Interviewed by Kelundra Smith
Sitting in the Georgia State Law lobby with Mawuli Davis is like hanging out with a celebrity. Faculty and staff hug him. He shares his cell phone number with students in need of guidance. For Davis, this is just paying it forward.
He started in the part-time J.D. program 20 years ago while he was in the U.S. Navy. The husband and father of two says that the supportive community of faculty and peers helped him make a successful transition.
Throughout his esteemed career, he has taken on the cases that most attorneys wouldn’t. This is the foundation on which he and classmate Robert Bozeman (J.D. ’01), built Davis Bozeman Law Firm, located in Decatur, Georgia. One of their high profile cases was the defense of Basil Eleby, the man falsely accused of setting fire to the I-85 bridge in Atlanta two years ago.
Earlier this year, Davis was awarded the Ben F. Johnson, Jr. Public Service Award, the College of Law’s highest honor. He and Bozeman also established Davis Bozeman Scholarship for Georgia State Law students. We caught up with Davis after he delivered the Public Interest Keynote earlier this fall.
What were your favorite classes?
[I loved] Professor Saito’s human rights classes. I did an independent study with her where I wrote a paper about reparations. This was before it was as widely accepted of a concept as it relates to descendants of formerly enslaved Africans. I also liked Evidence with Professor Curcio. The relationships with the professors here made a big difference because you got the sense that they were concerned about doing well. To this day, they continue to support.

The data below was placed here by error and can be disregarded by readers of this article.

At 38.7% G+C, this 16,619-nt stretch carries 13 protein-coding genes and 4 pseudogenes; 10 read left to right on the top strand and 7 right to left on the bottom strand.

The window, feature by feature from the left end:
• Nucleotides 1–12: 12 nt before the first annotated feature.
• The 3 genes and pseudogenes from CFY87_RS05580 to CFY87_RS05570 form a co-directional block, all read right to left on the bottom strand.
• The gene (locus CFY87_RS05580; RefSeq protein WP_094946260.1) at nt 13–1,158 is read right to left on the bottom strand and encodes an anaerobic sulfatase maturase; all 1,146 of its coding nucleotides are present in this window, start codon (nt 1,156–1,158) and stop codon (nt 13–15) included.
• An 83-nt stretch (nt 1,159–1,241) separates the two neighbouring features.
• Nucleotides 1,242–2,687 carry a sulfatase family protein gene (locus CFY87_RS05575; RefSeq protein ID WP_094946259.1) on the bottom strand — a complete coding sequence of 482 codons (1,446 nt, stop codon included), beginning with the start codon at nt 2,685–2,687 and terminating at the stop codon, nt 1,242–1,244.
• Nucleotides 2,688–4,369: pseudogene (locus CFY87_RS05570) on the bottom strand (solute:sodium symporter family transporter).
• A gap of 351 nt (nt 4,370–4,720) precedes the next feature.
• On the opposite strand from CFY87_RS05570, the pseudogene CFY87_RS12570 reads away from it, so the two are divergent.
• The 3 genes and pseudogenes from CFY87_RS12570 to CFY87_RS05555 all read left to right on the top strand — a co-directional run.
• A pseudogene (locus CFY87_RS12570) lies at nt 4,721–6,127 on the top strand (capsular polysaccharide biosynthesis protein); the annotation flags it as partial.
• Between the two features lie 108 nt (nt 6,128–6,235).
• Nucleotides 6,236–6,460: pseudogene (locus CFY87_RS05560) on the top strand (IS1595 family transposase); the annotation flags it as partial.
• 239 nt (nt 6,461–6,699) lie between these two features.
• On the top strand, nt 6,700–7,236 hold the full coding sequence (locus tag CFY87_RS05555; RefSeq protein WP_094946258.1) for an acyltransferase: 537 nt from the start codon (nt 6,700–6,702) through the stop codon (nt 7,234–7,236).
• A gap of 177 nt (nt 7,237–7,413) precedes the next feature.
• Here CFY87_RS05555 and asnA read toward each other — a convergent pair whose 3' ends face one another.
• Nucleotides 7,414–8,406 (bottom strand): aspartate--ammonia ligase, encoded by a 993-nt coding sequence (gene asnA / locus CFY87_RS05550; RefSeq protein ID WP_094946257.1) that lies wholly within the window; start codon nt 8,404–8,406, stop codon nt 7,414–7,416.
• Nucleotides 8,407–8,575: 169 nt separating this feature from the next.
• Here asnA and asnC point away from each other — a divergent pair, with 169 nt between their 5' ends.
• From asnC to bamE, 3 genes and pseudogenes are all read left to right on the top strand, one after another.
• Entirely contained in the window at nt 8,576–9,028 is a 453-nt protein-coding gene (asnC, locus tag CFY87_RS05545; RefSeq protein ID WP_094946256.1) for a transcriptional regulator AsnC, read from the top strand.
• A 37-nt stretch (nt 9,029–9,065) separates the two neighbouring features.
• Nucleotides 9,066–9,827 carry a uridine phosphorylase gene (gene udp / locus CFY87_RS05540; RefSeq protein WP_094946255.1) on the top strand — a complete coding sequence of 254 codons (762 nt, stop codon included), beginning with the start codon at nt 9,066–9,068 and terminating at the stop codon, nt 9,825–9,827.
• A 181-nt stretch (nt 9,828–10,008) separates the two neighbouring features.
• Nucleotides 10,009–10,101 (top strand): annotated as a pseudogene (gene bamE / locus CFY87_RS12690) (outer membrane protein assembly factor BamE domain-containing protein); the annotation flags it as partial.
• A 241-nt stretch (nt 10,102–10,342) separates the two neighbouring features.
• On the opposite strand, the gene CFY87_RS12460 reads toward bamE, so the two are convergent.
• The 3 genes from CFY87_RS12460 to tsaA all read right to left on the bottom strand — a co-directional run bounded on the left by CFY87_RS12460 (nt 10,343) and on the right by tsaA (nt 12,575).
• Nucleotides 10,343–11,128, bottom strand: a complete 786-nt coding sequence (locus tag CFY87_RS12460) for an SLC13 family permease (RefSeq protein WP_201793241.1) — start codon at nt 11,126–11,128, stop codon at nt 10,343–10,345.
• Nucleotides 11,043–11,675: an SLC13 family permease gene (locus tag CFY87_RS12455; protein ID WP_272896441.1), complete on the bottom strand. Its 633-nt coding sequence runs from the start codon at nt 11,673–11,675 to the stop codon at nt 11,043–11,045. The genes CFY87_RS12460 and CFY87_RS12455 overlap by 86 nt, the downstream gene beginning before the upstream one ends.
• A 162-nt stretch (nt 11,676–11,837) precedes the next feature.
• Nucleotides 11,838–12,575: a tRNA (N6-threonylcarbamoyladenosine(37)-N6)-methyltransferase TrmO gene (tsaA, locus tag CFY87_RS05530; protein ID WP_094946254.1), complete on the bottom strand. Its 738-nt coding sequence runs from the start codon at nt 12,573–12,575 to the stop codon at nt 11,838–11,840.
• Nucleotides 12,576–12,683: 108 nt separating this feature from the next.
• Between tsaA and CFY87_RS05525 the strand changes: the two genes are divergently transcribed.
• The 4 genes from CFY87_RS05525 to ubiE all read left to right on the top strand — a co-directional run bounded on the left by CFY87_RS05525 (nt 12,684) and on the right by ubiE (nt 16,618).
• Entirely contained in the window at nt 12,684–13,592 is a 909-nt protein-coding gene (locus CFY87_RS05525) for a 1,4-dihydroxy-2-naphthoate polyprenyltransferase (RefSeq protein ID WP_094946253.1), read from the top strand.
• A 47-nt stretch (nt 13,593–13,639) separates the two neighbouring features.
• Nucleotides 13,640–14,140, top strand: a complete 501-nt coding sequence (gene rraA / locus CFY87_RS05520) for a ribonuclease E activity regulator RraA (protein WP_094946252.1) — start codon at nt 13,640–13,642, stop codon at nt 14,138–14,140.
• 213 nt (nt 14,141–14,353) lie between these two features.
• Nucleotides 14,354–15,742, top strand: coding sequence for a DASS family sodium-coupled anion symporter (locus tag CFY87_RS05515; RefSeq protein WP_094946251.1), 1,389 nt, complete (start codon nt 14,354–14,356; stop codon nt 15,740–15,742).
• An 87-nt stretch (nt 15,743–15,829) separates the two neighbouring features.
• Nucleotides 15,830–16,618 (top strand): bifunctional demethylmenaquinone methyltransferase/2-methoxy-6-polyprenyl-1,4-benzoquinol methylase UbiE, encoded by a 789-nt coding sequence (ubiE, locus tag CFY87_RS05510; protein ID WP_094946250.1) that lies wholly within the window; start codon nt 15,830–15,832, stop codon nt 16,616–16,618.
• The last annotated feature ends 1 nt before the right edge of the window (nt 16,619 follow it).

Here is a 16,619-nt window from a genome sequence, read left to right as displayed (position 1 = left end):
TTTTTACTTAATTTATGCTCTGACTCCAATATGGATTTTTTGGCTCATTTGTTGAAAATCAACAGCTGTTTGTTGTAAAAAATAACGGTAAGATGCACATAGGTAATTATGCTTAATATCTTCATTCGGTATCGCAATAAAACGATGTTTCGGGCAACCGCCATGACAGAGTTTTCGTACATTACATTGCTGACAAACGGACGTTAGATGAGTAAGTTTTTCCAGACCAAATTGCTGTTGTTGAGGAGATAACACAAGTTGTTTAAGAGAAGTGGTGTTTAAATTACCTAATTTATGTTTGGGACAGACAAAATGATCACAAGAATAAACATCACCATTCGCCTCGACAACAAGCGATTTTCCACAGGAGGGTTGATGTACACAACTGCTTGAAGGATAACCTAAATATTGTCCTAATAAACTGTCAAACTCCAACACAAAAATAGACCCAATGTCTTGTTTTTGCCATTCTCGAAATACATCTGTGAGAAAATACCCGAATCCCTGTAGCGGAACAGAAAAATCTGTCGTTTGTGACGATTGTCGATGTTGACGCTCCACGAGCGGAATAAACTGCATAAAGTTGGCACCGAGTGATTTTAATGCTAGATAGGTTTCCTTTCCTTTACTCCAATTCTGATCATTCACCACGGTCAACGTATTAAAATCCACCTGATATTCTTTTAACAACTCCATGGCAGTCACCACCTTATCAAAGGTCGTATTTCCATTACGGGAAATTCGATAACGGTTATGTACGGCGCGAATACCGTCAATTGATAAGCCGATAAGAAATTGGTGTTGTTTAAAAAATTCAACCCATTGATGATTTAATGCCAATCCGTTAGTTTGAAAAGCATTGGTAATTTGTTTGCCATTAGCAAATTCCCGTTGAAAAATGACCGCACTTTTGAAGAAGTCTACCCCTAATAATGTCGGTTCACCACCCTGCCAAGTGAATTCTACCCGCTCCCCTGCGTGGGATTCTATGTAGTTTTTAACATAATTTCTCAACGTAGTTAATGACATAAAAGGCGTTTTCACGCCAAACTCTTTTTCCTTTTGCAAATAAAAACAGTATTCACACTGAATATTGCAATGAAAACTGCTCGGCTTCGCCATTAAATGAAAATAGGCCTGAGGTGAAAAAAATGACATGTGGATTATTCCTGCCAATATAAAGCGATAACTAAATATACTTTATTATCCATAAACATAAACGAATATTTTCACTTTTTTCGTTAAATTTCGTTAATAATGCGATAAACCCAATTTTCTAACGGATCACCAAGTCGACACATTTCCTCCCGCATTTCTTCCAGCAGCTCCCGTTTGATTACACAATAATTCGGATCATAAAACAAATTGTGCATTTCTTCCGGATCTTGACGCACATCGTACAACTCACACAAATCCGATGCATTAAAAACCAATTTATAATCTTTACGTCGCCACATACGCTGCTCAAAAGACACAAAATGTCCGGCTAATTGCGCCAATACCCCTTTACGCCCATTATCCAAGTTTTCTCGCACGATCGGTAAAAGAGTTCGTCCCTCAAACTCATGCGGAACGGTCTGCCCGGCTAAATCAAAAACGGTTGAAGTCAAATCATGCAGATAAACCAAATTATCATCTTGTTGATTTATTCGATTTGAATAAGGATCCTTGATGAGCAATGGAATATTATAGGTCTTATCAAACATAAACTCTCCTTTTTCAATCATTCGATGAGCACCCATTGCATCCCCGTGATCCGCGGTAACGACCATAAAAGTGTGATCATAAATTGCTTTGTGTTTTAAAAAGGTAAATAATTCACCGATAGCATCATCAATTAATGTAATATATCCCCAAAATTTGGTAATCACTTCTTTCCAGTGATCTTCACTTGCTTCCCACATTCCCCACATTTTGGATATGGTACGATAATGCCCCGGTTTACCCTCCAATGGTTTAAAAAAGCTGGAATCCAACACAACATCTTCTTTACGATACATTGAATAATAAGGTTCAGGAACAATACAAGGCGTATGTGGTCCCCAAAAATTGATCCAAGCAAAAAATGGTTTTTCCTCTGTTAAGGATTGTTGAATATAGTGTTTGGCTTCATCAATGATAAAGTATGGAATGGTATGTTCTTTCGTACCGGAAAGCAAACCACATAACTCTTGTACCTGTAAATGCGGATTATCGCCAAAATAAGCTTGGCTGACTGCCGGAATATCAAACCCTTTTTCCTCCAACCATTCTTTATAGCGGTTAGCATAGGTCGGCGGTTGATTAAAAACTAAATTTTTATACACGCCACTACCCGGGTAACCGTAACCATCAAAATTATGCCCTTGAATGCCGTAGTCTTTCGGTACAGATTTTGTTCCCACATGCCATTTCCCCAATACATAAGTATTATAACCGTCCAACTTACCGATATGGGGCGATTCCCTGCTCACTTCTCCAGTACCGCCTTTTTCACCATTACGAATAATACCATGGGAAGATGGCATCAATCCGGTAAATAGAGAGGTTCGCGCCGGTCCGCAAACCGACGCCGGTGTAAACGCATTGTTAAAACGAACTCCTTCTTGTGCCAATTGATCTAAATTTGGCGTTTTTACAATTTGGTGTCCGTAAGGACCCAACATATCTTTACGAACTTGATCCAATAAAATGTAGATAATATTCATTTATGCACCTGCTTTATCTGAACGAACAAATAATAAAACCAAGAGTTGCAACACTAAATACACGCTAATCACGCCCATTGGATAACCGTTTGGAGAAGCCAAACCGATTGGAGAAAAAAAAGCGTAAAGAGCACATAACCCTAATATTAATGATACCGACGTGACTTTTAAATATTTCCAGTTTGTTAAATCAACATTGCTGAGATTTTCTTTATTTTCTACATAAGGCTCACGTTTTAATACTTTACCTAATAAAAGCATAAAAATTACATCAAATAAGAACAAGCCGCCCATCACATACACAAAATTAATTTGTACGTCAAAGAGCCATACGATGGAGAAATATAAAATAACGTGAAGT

Where did your passion for civil rights come from?
After I graduated from the Naval Academy, I was stationed in Philadelphia and I started volunteering in the community. We started a GED program and it became clear this is my life’s work. It started broader, and now it’s narrowed to helping African American men and boys realize their potential.
Tell me how your education prepared you for what you’re doing now?
When I took the bar, I felt like I was ready to compete. Career Services was huge in my transition from being in the Navy. [Going into my final year of law school], I had been offered summer associates positions at three of the top 12 law firms in the city. There were no lawyers in my family, I didn’t have any friends who were lawyers, so I needed guidance. I don’t think you get that everywhere.
What advice would you give to recent law school graduates?
Identify people in your practice area who have distinguished themselves and connect with them. When I was doing criminal defense, I didn’t know what to charge people or how to get a motion done. There were alumni that gave me motions as examples. You have to be able to pick up the phone and ask for direction.